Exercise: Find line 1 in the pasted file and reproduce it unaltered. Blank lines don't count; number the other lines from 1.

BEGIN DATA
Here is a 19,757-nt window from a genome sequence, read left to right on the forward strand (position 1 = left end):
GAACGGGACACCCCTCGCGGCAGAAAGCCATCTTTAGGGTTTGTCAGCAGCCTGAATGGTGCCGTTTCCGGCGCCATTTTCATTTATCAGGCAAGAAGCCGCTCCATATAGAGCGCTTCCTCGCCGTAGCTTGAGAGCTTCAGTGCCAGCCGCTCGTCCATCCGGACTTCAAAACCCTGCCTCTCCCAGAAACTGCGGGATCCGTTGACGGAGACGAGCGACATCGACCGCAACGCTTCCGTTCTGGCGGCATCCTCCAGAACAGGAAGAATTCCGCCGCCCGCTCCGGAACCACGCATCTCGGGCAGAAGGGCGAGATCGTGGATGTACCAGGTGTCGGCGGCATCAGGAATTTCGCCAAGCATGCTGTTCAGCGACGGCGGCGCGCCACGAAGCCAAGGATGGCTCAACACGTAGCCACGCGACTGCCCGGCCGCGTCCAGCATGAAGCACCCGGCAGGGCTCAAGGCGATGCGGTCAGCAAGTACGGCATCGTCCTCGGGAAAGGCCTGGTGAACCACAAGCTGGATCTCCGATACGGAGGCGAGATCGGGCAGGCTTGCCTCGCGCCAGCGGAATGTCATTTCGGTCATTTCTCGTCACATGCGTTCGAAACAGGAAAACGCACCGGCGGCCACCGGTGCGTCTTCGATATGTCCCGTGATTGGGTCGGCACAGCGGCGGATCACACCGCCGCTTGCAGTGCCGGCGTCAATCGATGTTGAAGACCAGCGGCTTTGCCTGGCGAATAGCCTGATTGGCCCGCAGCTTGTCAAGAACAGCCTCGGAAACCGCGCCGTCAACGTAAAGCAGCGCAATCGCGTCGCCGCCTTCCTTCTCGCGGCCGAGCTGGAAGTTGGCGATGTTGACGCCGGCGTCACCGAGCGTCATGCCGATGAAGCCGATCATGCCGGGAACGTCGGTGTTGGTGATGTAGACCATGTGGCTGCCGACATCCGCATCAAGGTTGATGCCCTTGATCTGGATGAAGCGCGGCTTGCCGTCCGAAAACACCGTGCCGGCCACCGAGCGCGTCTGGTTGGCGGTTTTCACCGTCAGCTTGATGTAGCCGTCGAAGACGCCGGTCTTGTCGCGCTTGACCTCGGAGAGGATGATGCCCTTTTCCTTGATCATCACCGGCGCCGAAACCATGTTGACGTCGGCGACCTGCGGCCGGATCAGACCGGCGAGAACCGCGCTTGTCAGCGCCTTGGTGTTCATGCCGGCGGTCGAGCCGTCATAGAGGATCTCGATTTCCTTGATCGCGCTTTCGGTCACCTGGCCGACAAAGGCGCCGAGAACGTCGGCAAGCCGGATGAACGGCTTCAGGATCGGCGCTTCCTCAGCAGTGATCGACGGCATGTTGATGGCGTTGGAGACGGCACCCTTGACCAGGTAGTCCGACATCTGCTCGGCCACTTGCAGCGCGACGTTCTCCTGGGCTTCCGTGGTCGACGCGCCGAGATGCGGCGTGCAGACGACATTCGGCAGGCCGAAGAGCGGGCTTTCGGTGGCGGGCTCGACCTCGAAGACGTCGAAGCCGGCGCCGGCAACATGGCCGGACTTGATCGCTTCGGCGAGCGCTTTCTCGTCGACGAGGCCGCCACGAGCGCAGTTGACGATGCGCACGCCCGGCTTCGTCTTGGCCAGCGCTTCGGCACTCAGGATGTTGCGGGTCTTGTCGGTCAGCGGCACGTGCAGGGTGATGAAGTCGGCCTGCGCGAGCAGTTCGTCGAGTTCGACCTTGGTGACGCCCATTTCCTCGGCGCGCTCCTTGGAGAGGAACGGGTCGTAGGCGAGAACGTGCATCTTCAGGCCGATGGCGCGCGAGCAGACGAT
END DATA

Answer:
Here is a 19,757-nt window from a genome sequence, read left to right on the forward strand (position 1 = left end):